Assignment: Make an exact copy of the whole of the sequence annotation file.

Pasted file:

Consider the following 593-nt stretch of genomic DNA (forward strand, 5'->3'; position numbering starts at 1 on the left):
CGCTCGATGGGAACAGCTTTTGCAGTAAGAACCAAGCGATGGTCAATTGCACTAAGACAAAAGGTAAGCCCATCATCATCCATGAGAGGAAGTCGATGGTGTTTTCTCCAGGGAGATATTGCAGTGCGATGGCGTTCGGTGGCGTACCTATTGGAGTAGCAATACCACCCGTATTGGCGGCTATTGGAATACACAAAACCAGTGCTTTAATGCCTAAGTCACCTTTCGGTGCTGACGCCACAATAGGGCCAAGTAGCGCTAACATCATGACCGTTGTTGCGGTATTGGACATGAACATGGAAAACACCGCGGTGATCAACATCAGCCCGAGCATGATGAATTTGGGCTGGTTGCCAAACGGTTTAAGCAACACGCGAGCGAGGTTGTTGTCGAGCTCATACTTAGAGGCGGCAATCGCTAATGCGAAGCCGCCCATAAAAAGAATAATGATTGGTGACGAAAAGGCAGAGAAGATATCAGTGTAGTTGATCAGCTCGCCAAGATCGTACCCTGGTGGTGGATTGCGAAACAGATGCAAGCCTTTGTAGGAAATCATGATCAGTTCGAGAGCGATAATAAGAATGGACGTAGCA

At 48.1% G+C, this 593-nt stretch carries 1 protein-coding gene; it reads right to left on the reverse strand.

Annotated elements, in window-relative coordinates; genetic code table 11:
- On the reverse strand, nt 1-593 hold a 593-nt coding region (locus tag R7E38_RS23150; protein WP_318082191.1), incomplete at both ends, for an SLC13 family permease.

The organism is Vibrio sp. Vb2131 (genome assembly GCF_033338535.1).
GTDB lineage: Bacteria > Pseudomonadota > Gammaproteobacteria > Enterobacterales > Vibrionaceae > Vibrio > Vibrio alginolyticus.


Consider the following 593-nt stretch of genomic DNA (forward strand, 5'->3'; position numbering starts at 1 on the left):
CGCTCGATGGGAACAGCTTTTGCAGTAAGAACCAAGCGATGGTCAATTGCACTAAGACAAAAGGTAAGCCCATCATCATCCATGAGAGGAAGTCGATGGTGTTTTCTCCAGGGAGATATTGCAGTGCGATGGCGTTCGGTGGCGTACCTATTGGAGTAGCAATACCACCCGTATTGGCGGCTATTGGAATACACAAAACCAGTGCTTTAATGCCTAAGTCACCTTTCGGTGCTGACGCCACAATAGGGCCAAGTAGCGCTAACATCATGACCGTTGTTGCGGTATTGGACATGAACATGGAAAACACCGCGGTGATCAACATCAGCCCGAGCATGATGAATTTGGGCTGGTTGCCAAACGGTTTAAGCAACACGCGAGCGAGGTTGTTGTCGAGCTCATACTTAGAGGCGGCAATCGCTAATGCGAAGCCGCCCATAAAAAGAATAATGATTGGTGACGAAAAGGCAGAGAAGATATCAGTGTAGTTGATCAGCTCGCCAAGATCGTACCCTGGTGGTGGATTGCGAAACAGATGCAAGCCTTTGTAGGAAATCATGATCAGTTCGAGAGCGATAATAAGAATGGACGTAGCA

At 48.1% G+C, this 593-nt stretch carries 1 protein-coding gene; it reads right to left on the reverse strand.

Annotated elements, in window-relative coordinates; genetic code table 11:
- On the reverse strand, nt 1-593 hold a 593-nt coding region (locus tag R7E38_RS23150; protein WP_318082191.1), incomplete at both ends, for an SLC13 family permease.

The organism is Vibrio sp. Vb2131 (genome assembly GCF_033338535.1).
GTDB lineage: Bacteria > Pseudomonadota > Gammaproteobacteria > Enterobacterales > Vibrionaceae > Vibrio > Vibrio alginolyticus.